DAY TWO: Dawn breaks and one by one we crawl from our tents. Stretching our muscles, wiping sleepy eyes and patting down wild hair are the norm. Again, a quiet ritual, all at our own pace. I deflate my pad, stuff my bag into its sack, and quickly change shirts putting a couple of wet wipes to good use. I retrieve my food bag from its tree and enjoy a moment with my Freshette. My tent is taken down and loaded in my pack. Sleeping bag, tent, poles to the side, pad, and clothes go into the pack. I make my way to the fire pit and share breakfast and coffee laughing and talking about stiff joints and tent face. Quickly everything is packed away and it is time to move up the trail to our destination. I hoist my pack to my shoulders and make adjustments to the belts. As we climb the hill to the trail, I look back and can’t even tell we had been there.

The march, which will rise to a level of 5,692 feet, begins. We spread out from a tight group, to one or two hiking at a similar pace. Immediately the trail is steep with seventeen water crossings and several blown down trees requiring removal of our packs. It is a grueling slow pace. We are rewarded with tiny patches of wildflowers, hepatica, anemone, yellow violets and trillium. The rushing sound of the creek is rarely far. At times the trail takes on the form of the creek ending in a tight turn up, up and around the mountain. At times it appears to disappear into the forest. But it never stops going UP! And neither do we. We all manage one by one, step by step, over one creek crossing and tree at a time to reach the top of Naked Ground.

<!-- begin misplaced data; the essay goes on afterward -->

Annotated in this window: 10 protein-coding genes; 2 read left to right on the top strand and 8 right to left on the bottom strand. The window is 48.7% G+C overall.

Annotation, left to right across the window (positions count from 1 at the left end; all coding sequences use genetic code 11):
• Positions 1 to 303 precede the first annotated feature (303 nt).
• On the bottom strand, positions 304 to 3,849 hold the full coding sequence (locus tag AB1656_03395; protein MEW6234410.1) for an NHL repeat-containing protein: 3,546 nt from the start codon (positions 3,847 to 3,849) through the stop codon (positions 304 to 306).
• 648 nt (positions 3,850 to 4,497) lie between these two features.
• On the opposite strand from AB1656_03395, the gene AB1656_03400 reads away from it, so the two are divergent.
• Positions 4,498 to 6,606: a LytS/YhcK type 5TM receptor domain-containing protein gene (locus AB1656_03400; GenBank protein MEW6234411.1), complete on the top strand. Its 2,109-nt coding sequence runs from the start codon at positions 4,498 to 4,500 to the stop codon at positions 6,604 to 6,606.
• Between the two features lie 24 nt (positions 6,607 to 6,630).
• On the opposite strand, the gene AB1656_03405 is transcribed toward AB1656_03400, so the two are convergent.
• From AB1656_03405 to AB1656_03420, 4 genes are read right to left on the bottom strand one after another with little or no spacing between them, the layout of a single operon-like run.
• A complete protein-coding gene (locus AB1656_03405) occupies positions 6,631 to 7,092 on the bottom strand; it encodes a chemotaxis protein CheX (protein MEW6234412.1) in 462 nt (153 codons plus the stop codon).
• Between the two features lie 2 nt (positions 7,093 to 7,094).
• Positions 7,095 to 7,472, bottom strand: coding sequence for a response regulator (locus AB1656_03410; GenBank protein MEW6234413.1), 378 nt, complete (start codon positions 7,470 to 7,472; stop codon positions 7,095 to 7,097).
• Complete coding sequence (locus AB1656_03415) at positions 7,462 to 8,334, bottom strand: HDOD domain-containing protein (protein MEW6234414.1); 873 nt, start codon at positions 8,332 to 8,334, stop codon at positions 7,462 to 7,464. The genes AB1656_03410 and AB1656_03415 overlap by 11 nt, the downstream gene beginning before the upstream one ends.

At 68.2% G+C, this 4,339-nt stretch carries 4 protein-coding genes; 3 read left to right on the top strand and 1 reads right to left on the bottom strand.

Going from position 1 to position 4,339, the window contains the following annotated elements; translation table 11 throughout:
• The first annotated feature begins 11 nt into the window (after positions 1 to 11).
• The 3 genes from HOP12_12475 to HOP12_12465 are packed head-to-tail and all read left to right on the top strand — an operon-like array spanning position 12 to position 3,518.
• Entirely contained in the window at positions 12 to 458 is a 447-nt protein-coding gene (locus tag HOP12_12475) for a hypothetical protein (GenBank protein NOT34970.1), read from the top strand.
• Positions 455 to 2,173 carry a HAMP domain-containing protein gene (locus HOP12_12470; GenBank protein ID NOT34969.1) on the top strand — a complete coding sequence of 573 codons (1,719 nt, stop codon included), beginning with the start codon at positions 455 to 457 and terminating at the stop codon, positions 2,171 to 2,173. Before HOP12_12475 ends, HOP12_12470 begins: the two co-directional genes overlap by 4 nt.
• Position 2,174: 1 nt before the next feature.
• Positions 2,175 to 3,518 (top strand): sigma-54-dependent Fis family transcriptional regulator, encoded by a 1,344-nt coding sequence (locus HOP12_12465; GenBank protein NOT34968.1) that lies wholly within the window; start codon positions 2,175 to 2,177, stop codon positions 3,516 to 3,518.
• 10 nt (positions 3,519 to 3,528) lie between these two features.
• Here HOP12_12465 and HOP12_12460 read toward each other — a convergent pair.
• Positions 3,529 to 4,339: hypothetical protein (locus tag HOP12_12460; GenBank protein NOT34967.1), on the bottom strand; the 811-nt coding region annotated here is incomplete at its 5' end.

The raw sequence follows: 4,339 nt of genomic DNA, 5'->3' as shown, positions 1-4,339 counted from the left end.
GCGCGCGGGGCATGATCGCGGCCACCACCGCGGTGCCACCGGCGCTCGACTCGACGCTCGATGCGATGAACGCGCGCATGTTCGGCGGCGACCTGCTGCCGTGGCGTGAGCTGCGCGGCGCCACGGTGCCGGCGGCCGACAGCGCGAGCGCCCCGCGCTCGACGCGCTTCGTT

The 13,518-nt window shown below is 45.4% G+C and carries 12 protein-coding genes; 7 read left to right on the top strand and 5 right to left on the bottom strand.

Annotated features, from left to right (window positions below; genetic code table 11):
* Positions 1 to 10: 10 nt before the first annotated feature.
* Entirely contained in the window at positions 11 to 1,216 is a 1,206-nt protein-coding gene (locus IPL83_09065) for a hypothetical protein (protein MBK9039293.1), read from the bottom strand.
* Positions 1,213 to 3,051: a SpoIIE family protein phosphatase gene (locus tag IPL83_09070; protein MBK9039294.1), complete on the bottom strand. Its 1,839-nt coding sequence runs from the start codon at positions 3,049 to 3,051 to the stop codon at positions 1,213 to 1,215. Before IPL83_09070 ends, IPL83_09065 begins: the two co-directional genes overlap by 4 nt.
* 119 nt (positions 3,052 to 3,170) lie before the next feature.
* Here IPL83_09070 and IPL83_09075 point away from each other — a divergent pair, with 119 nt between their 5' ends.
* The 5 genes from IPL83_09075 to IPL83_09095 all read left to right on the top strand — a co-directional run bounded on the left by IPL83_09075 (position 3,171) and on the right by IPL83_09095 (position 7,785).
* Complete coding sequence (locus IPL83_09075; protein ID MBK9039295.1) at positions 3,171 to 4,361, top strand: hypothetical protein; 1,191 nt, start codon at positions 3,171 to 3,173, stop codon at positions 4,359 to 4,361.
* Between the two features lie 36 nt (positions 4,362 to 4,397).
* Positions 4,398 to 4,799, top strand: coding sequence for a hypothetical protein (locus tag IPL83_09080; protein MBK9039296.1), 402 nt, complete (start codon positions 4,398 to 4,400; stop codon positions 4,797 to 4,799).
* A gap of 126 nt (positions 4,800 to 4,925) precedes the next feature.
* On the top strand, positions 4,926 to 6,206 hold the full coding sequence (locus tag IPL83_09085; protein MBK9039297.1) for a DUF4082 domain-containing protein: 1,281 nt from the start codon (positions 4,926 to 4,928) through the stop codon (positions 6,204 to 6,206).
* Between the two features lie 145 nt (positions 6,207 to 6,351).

By the time I reach the top, my arms and legs are trembling and I think I made a statement similar to “If the end of this trail is not over that hill, I am stopping right here… “And after one humongous tree straddle, there it was…..
Denise and I reached the top together and were faced with what would be our ever changing living room window for the rest of the day. A beautiful wide view of the valley overlooking Lake Santeetlah, the Joyce Kilmer forest and ridges upon ridges of mountains all in shades of blue. We did a happy dance, dropped our packs and ate our lunches like we had been starved for days. This was followed by a pleasant stretch on a sunny grassy patch.

One by one our group arrived, doing the same happy whoop of joy, pack drop and crash into the grassy patch. On a note of hilarity, Leslie arrives, making the announcement that there is a new trail rating. (In hiking there is Easy, Moderate and Strenuous) The new rating is called “Are You Out Of Your Mind?!”(This is repeated to falling down laughter, over and over throughout the rest of the trip.)

The decision is made to spend the night here and the community ritual begins again.
We are fortunate to find a great water supply at Slickrock Creek and plentiful tree branches to hang our bear bags. Hydrated, refueled, rested and camp set up, a few of us decide to hike to Bob Stratton Bald. Happily we find this trail to be a gentle climb with amazing rock formations and ridge views from both sides in spots. The bald is huge, ancient and wild. A stark contrast to the green mossy forest with the creek. We lean on a downed log enjoying the view and munch happily on trail mix, the grueling climb up Naked Ground fading from our memory. Not wanting to hike back in the dark we grudgingly leave this beautiful place and zip down the path which is of course downhill!